Crypto AML Rules Scrapped From US Defense Bill

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The US government has opted to eliminate two crypto-related provisions from the National Defense Authorization Act (NDAA), a pivotal legislative framework that delineates the allocation and utilization of the defense department’s budget.

The two provisions were aimed at addressing the anti-money laundering (AML) challenges posed by digital currencies, especially the use of anonymous transactions. The first provision would have required the US Treasury Secretary to work with other regulators to establish a risk-based examination and review system for crypto activities of financial institutions.

The second provision would have mandated producing a report on the volume and nature of digital currency transactions linked to sanctioned entities and other countries’ regulatory approaches. The report would have also included recommendations for legislation or regulation relating to the technologies and services.

Crypto Amendments From Previous Bills

The crypto provisions were derived from two previous bills that were introduced in 2022: the Digital Asset Anti-Money Laundering Act and the Responsible Financial Innovation Act.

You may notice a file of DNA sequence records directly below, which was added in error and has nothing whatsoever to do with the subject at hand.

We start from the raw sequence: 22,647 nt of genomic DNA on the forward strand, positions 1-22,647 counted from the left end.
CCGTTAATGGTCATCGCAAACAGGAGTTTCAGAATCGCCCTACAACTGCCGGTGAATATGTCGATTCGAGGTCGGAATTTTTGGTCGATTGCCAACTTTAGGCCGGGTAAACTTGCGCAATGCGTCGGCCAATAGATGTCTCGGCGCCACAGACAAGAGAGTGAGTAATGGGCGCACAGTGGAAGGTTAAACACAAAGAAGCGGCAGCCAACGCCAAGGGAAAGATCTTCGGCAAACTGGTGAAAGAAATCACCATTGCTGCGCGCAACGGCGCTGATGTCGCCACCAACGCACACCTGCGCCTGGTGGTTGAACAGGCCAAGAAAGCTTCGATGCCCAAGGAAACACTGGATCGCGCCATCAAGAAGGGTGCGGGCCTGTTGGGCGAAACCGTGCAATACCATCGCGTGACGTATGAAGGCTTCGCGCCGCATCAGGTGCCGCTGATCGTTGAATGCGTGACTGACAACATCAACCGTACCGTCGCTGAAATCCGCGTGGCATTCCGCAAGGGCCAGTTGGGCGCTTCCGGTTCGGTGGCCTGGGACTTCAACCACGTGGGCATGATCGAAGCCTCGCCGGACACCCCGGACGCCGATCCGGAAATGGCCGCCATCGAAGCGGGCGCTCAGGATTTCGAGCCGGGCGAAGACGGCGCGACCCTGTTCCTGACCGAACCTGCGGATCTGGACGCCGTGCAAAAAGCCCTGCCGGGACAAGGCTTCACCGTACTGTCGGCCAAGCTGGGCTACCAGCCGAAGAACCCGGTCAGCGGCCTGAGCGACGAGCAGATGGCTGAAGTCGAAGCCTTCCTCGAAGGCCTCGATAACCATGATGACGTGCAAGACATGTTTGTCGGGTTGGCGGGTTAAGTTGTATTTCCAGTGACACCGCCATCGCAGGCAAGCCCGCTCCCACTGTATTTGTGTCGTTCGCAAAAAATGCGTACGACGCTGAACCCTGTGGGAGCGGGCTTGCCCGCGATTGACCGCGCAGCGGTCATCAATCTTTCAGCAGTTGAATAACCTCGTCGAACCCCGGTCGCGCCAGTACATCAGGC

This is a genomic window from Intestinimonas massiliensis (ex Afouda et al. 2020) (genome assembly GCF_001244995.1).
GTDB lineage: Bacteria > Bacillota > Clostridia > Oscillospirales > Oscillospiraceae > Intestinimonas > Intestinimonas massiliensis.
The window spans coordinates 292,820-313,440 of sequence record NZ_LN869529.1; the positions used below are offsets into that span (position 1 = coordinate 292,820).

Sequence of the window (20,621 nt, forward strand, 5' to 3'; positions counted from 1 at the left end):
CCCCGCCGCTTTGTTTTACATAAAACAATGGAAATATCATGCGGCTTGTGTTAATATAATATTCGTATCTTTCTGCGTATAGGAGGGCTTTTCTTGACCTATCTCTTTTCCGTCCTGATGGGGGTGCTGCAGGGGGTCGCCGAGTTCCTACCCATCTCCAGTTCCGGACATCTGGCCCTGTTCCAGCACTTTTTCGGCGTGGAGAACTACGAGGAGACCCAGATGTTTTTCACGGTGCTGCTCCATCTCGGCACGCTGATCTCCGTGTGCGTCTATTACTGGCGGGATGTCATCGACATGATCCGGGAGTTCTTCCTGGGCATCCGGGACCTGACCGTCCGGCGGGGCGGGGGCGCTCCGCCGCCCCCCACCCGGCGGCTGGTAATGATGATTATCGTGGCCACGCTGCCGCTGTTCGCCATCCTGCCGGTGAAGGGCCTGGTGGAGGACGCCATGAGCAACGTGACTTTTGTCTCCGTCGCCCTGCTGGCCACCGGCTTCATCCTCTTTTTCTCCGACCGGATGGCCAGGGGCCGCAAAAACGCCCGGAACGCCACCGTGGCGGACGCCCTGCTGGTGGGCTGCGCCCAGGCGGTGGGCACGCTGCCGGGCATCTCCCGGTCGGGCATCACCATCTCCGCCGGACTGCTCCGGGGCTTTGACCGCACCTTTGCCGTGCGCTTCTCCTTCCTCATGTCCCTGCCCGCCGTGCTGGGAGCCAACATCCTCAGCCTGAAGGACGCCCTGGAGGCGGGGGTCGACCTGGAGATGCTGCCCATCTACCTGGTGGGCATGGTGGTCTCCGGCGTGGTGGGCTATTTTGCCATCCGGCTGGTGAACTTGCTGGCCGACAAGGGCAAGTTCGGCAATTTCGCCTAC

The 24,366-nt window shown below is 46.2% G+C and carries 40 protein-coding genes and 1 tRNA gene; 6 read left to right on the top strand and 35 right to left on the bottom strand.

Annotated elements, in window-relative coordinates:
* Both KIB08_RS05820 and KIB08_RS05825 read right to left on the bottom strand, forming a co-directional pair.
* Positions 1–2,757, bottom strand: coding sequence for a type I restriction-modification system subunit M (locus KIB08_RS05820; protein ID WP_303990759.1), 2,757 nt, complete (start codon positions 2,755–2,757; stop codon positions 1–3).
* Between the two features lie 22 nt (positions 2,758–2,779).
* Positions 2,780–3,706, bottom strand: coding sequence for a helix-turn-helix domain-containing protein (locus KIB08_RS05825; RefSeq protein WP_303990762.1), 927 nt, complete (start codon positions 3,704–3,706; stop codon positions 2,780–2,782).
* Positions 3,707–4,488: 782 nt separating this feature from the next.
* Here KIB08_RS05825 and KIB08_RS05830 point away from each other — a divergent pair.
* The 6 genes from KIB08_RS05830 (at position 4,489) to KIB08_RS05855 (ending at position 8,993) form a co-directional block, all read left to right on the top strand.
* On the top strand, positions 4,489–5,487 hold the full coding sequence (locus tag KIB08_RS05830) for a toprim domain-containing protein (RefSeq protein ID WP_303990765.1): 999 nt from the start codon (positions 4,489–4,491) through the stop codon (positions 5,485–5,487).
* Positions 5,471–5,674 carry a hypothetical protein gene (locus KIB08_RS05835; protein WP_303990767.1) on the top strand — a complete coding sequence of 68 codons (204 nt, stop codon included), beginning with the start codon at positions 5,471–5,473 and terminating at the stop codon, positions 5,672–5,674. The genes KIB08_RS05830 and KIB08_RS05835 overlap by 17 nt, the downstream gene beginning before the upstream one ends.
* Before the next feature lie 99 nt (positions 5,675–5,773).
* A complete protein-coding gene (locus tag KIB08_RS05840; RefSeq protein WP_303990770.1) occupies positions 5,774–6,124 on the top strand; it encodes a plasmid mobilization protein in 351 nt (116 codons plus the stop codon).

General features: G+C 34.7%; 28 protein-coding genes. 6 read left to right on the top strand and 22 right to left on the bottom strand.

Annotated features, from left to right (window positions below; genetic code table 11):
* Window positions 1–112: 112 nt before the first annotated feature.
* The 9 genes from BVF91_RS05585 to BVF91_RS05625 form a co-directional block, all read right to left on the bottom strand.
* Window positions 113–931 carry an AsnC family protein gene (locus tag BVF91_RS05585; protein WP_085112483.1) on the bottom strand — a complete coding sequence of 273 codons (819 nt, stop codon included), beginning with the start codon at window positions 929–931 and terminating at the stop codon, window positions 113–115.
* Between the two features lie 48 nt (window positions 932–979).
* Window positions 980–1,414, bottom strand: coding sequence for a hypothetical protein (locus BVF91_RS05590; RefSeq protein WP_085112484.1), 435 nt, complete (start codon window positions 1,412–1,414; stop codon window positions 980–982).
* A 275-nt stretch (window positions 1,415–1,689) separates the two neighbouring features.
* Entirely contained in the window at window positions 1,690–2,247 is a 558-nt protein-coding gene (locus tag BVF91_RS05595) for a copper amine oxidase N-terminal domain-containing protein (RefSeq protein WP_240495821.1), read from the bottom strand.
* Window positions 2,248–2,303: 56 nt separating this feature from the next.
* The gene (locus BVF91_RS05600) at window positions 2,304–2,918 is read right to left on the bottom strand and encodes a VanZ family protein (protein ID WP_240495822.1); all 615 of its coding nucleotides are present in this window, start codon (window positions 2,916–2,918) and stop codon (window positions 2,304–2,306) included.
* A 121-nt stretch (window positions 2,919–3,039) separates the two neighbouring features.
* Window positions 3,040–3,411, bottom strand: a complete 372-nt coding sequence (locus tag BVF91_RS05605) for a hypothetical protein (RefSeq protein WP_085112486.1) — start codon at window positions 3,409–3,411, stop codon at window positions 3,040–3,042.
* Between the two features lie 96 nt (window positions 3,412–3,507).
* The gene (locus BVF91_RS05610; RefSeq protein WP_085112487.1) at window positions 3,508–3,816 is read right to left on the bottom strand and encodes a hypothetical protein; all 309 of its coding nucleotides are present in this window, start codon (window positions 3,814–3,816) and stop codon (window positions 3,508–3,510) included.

The former bill sought to enhance the AML and counter-terrorism financing (CTF) framework for digital assets, while the latter bill aimed to prevent another FTX-style incident where the exchange was accused of facilitating illegal trades and market manipulation.

The amendments were proposed by a group of senators, including Cynthia Lummis, Elizabeth Warren, Kirsten Gillibrand, and Roger Marshall. The removal of the crypto provisions from the NDAA comes when the US government is increasingly concerned about the illicit use of digital assets for money laundering and terrorist financing.

On November 15, the Financial Services Committee of the US House of Representatives held a hearing to examine the illegal activities within the crypto ecosystem. The hearing also discussed how the exchanges and decentralized finance (DeFi) platforms comply with the existing AML and CTF regulations.

The US is not the only country grappling with the crypto AML issues. Several other jurisdictions, such as the European Union, the United Kingdom, and Australia, have recently introduced or proposed stricter crypto transaction and service provider rules.

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